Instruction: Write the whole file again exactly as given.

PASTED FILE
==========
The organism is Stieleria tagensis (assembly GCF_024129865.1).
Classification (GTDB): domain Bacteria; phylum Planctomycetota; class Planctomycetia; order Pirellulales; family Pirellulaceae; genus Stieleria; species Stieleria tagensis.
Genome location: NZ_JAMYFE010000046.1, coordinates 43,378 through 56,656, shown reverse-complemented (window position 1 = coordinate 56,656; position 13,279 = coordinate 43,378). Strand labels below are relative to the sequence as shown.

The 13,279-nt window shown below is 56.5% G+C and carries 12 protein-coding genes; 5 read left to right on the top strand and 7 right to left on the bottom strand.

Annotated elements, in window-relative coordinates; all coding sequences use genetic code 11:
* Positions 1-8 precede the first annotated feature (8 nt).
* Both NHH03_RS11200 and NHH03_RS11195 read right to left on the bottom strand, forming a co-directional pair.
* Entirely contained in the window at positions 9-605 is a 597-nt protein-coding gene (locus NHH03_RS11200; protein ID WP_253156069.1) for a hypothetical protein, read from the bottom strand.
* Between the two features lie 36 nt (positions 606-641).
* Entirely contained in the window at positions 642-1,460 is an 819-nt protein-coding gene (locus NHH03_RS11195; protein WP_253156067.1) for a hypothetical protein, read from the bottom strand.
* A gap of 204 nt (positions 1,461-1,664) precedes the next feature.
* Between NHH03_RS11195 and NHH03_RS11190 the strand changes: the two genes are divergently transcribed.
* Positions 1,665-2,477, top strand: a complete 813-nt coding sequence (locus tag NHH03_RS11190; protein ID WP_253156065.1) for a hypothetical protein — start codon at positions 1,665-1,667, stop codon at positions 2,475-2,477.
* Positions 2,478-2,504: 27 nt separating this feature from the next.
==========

The organism is Stieleria tagensis (assembly GCF_024129865.1).
Classification (GTDB): domain Bacteria; phylum Planctomycetota; class Planctomycetia; order Pirellulales; family Pirellulaceae; genus Stieleria; species Stieleria tagensis.
Genome location: NZ_JAMYFE010000046.1, coordinates 43,378 through 56,656, shown reverse-complemented (window position 1 = coordinate 56,656; position 13,279 = coordinate 43,378). Strand labels below are relative to the sequence as shown.

The 13,279-nt window shown below is 56.5% G+C and carries 12 protein-coding genes; 5 read left to right on the top strand and 7 right to left on the bottom strand.

Annotated elements, in window-relative coordinates; all coding sequences use genetic code 11:
* Positions 1-8 precede the first annotated feature (8 nt).
* Both NHH03_RS11200 and NHH03_RS11195 read right to left on the bottom strand, forming a co-directional pair.
* Entirely contained in the window at positions 9-605 is a 597-nt protein-coding gene (locus NHH03_RS11200; protein ID WP_253156069.1) for a hypothetical protein, read from the bottom strand.
* Between the two features lie 36 nt (positions 606-641).
* Entirely contained in the window at positions 642-1,460 is an 819-nt protein-coding gene (locus NHH03_RS11195; protein WP_253156067.1) for a hypothetical protein, read from the bottom strand.
* A gap of 204 nt (positions 1,461-1,664) precedes the next feature.
* Between NHH03_RS11195 and NHH03_RS11190 the strand changes: the two genes are divergently transcribed.
* Positions 1,665-2,477, top strand: a complete 813-nt coding sequence (locus tag NHH03_RS11190; protein ID WP_253156065.1) for a hypothetical protein — start codon at positions 1,665-1,667, stop codon at positions 2,475-2,477.
* Positions 2,478-2,504: 27 nt separating this feature from the next.